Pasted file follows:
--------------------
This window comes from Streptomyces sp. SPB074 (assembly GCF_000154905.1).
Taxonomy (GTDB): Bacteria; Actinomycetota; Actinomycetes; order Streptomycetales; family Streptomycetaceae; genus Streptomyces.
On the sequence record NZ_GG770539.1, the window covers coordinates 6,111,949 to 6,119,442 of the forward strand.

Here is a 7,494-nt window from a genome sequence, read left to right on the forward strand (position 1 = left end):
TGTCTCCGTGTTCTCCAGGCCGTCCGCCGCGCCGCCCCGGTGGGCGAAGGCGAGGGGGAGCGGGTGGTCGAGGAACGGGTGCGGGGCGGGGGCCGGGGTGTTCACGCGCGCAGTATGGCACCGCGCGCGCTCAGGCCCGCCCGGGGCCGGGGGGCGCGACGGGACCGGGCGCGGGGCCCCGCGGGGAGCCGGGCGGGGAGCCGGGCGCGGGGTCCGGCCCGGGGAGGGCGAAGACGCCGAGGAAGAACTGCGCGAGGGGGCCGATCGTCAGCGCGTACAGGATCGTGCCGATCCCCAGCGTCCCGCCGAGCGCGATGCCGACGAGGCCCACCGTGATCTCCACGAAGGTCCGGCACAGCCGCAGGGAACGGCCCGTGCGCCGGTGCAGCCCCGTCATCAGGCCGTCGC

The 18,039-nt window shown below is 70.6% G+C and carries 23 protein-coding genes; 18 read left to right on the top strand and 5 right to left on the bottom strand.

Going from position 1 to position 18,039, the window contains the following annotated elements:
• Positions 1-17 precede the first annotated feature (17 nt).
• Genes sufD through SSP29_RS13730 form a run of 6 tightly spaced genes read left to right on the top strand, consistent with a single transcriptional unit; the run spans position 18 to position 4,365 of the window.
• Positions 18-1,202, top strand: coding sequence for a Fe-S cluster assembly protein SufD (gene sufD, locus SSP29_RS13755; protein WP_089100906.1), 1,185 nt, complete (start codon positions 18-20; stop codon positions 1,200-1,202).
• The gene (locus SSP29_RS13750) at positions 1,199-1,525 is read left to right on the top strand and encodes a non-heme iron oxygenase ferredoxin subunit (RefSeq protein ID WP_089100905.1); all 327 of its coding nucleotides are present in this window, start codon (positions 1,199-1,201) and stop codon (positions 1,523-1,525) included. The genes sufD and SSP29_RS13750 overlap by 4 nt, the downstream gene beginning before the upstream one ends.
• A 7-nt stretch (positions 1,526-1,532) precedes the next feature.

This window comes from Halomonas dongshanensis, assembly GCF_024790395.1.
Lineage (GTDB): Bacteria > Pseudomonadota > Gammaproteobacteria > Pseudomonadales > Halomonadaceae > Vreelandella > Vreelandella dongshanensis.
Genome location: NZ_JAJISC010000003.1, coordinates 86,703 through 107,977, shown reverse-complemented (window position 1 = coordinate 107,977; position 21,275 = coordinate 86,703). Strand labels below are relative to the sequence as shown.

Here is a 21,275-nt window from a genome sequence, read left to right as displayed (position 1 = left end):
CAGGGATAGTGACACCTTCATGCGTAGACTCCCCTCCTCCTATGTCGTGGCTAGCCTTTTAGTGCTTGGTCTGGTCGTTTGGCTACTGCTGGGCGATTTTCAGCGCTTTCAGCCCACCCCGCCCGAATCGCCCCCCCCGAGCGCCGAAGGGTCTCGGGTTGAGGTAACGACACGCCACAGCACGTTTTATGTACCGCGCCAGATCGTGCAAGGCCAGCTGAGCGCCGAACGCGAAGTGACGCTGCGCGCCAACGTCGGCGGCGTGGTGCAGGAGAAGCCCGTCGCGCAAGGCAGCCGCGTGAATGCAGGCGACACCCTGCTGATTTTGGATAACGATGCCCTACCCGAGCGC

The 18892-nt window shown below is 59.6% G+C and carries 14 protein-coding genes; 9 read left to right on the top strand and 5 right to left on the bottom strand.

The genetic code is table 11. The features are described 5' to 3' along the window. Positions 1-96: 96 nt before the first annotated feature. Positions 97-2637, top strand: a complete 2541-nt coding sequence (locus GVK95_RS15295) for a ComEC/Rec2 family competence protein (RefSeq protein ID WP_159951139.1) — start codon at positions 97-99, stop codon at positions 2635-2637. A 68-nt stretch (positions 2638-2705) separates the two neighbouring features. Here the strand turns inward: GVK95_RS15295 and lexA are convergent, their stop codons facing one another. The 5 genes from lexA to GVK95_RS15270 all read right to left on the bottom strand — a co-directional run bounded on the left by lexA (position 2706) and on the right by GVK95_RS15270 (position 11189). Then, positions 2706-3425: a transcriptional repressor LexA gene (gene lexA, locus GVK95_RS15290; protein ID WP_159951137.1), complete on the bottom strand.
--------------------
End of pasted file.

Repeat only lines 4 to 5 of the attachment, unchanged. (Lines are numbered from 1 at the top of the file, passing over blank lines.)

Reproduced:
Here is a 7,494-nt window from a genome sequence, read left to right on the forward strand (position 1 = left end):
TGTCTCCGTGTTCTCCAGGCCGTCCGCCGCGCCGCCCCGGTGGGCGAAGGCGAGGGGGAGCGGGTGGTCGAGGAACGGGTGCGGGGCGGGGGCCGGGGTGTTCACGCGCGCAGTATGGCACCGCGCGCGCTCAGGCCCGCCCGGGGCCGGGGGGCGCGACGGGACCGGGCGCGGGGCCCCGCGGGGAGCCGGGCGGGGAGCCGGGCGCGGGGTCCGGCCCGGGGAGGGCGAAGACGCCGAGGAAGAACTGCGCGAGGGGGCCGATCGTCAGCGCGTACAGGATCGTGCCGATCCCCAGCGTCCCGCCGAGCGCGATGCCGACGAGGCCCACCGTGATCTCCACGAAGGTCCGGCACAGCCGCAGGGAACGGCCCGTGCGCCGGTGCAGCCCCGTCATCAGGCCGTCGC